Bloomingdale's Workers Rally for New Contract
UPPER EAST SIDE — Scores of Bloomingdale's workers staged a rally Wednesday to highlight their plight for a new contract.
The Retail, Wholesale and Department Store Local 3, the union representing 2,000 workers at the Bloomie's flagship on East 59th Street, is in negotiations with the company for a new four-year contract to take effect once the current contract expires on May 1.
Workers want a general wage increase, profit sharing, negotiable commission rates and increased night premium pay, among other demands, according to the union. Bloomingdale's, on the other hand, is offering a seven-year contract with such cuts as its 9 percent contribution to workers' health and benefits plans, union officials said.
The store also wants a new rating system on productivity and professional conduct, RWDSU Local 3's president Cassandra Berrocal said.
"We deserve dignity and respect on the job," she said. "Is it unreasonable when [Bloomingdale's] makes it reputation and profits on the backs of its workers, we should be compensated?"
The department store's parent company, Macy's, saw a 5.6 increase in sales last year — a third straight year of increased sales, with luxury at Bloomie's flagship doing well, according to reports. Macy’s CEO Terry Lundgren saw a 23 percent jump in his compensation package, to $14.5 million in 2011.
"All we want is a fair contract," said Damaris Morales, 46, who has been as a saleswoman at the store for 15 years, starting in intimate apparel and now in denim. She earns $9.10 an hour with 6 percent commission (that she gets only if she meets a certain sales quota).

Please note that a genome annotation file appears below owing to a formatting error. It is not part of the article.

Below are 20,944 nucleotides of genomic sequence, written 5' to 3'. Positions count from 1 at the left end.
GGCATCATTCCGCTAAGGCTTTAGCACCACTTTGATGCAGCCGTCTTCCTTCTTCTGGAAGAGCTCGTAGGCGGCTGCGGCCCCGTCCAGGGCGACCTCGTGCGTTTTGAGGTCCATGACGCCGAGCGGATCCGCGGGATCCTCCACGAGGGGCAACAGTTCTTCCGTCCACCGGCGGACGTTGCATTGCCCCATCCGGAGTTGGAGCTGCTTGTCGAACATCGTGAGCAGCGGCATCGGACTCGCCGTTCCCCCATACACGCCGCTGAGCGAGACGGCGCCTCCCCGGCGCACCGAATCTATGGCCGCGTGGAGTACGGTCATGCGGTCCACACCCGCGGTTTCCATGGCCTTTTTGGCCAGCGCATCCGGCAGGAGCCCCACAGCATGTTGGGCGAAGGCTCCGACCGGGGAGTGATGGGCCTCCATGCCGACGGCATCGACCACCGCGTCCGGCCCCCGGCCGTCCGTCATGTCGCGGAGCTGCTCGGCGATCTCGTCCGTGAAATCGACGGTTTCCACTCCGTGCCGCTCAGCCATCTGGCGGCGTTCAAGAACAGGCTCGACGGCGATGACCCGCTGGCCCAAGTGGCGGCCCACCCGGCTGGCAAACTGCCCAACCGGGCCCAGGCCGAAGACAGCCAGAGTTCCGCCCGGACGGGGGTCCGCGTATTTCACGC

"You're supposed to be a salesperson, but we do so much more. We clean. We stock. We're therapists for the customers," she said, noting that her customers share with her intimate details of their sex lives, dating foibles and extramarital affairs.
"You have fun here, you just wish you were appreciated," she said.
She and others said the work environment has become more difficult as other demands have increased such as having to sign customers up for new accounts and calling regular clients to make sales.
"There is a limit to what a sales associate can do," said Clara Byrne, a Bloomingdale's saleswoman for 23 years, who works in women's coats and swimwear where she earns 4.5 percent on commission. "We're making 40 to 50 calls a day for every one sale."
Byrne complained that the store is now putting coats on various floors, cutting into her commission, and for the first time ever, she recently earned a paycheck of $0 because she didn't meet her sales goals.
"The company is doing well, but it's not showing in our pockets," Byrne said.
She also noted that the stock room, with its high shelves and stacks of boxes, is on the other side of the building from where she works, saying, "It's taking a toll on our bodies."
Byrne, Morales and others said store policies of accepting returns — even on damaged goods — might be a boon to shoppers but it eats away at workers' paychecks, who lose commission on those sales.
In her department, Morales said, returns are rampant especially for True Religion jeans, since many customers wear them for a weekend and then bring them back, she said.
"We call it 'rent-a-jean,'" Morales said.
A Bloomingdale's spokeswoman said the company did not discuss internal negotiations with the press but the store was negotiating in "good faith" and hoped "to have a goal of a contract that's fair and equitable to both parties."